Garbage Collection

The Dart VM has a generational garbage collector with two generations. The new generation is collected by a stop-the-world semispace scavenger. The old generation is collected by concurrent-mark-concurrent-sweep or by concurrent-mark-parallel-compact.

Object representation

Object pointers refer either to immediate objects or heap objects, distinguished by a tag in the low bits of the pointer. The Dart VM has only one kind of immediate object, Smis (small integers), whose pointers have a tag of 0. Heap objects have a pointer tag of 1. The upper bits of a Smi pointer are its value, and the upper bits of a heap object pointer are the most signficant bits of its address (the least significant bit is always 0 because heap objects always have greater than 2-byte alignment).

A tag of 0 allows many operations to be performed on Smis without untagging and retagging. It also allows hiding aligned addresses to the C heap from the GC.

A tag of 1 has no penalty on heap object access because removing the tag can be folded into the offset used by load and store instructions.

Heap objects are always allocated in double-word increments. Objects in old-space are kept at double-word alignment, and objects in new-space are kept offset from double-word alignment. This allows checking an object's age without comparing to a boundry address, avoiding restrictions on heap placement and avoiding loading the boundry from thread-local storage. Additionally, the scavenger can quickly skip over both immediates and old objects with a single branch.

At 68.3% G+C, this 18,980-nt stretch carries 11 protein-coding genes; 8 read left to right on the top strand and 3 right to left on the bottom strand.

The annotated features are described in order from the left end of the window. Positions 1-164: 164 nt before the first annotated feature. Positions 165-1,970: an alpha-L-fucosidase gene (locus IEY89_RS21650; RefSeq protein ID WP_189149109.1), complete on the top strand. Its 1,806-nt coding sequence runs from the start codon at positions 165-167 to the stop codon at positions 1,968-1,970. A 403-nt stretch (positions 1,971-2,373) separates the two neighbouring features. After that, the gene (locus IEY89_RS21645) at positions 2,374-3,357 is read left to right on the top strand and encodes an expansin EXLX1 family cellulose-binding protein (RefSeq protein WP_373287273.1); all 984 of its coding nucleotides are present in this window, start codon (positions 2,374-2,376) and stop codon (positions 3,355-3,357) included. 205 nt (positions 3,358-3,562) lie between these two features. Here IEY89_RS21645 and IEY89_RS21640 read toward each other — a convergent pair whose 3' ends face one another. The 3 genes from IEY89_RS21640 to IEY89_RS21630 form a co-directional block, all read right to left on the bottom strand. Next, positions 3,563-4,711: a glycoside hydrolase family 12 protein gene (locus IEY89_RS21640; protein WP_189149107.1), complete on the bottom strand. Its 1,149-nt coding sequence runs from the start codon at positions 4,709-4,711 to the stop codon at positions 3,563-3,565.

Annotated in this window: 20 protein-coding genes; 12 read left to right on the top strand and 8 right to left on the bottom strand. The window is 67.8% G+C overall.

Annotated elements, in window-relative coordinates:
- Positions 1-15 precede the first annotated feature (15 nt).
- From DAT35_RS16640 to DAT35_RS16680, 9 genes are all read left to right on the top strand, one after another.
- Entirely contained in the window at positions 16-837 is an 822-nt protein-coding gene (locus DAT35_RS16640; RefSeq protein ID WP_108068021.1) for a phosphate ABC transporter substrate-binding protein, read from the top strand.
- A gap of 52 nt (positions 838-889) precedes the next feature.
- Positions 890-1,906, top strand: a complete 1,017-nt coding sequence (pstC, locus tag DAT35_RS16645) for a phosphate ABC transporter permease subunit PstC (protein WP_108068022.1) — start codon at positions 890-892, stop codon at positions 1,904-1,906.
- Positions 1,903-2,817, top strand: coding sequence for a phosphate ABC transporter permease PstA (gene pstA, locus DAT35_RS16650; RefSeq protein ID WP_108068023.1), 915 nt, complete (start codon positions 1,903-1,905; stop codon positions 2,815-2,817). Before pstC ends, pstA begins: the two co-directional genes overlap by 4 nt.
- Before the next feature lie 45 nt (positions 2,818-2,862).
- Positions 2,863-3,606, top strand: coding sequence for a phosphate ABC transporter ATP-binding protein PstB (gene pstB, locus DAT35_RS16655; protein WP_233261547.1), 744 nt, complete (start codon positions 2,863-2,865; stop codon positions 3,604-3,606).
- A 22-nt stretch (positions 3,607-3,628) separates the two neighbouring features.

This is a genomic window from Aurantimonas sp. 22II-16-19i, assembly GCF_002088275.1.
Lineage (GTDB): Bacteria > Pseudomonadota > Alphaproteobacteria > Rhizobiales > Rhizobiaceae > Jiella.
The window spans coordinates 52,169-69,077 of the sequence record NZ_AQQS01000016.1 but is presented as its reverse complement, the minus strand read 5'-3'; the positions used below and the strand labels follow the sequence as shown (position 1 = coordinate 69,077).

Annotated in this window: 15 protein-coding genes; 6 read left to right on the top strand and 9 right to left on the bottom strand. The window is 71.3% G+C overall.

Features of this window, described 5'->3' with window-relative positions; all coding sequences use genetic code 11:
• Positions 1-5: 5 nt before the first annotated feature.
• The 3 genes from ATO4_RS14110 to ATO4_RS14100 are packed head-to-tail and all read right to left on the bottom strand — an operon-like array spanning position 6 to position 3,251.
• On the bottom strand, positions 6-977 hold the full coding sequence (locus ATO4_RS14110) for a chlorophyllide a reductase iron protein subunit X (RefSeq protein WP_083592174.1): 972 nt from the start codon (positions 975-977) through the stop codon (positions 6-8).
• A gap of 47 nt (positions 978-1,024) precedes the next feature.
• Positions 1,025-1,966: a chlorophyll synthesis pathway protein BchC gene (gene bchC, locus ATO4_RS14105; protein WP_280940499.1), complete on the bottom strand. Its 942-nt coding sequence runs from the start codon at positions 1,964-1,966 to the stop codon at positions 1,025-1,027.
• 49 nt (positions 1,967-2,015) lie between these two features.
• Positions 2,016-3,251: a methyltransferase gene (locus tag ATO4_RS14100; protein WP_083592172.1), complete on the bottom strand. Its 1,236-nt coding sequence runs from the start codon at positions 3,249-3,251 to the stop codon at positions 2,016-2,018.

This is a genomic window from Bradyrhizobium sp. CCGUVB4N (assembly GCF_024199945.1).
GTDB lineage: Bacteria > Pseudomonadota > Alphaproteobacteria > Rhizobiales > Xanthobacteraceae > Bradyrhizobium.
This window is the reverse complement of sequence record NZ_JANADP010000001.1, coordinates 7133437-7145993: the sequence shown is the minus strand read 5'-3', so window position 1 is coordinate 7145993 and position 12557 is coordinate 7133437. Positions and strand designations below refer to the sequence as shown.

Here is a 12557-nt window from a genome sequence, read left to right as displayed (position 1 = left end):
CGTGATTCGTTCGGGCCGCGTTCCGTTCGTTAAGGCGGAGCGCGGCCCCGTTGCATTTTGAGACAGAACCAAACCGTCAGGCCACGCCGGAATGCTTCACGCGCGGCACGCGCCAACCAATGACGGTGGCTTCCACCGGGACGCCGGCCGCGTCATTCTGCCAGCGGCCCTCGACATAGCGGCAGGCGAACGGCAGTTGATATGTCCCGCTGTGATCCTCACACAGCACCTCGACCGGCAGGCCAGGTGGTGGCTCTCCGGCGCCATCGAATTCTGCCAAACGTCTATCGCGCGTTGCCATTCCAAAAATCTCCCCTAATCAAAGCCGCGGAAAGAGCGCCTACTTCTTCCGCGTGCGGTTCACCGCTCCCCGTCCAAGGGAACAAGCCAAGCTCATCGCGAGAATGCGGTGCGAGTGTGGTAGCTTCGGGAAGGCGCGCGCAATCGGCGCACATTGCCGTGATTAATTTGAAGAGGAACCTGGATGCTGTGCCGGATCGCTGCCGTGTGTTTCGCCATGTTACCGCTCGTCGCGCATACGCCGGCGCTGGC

Heap objects have a single-word header, which encodes the object's class, size, and some status flags.

On 64-bit architectures, the header of heap objects also contains a 32-bit identity hash field. On 32-bit architectures, the identity hash for heap objects is kept in a side table.


See Cheney's algorithm.



The Dart VM includes a sliding compactor. The forwarding table is compactly represented by dividing the heap into blocks and for each block recording its target address and the bitvector for each surviving double-word. The table is accessed in constant time by keeping heap pages aligned so the page header of any object can be accessed by masking the object.

Concurrent Marking

To reduce the time the mutator is paused for old-space GCs, we allow the mutator to continue running during most of the marking work.


With the mutator and marker running concurrently, the mutator could write a pointer to an object that has not been marked (TARGET) into an object that has already been marked and visited (SOURCE), leading to incorrect collection of TARGET. To prevent this, the write barrier checks if a store creates a pointer from an old-space object to an old-space object that is not marked, and marks the target object for such stores. We ignore pointers from new-space objects because we treat new-space objects as roots and will revisit them to finalize marking. We ignore the marking state of the source object to avoid expensive memory barriers required to ensure reordering of accesses to the header and slots can't lead skipped marking, and on the assumption that objects accessed during marking are likely to remain live when marking finishes.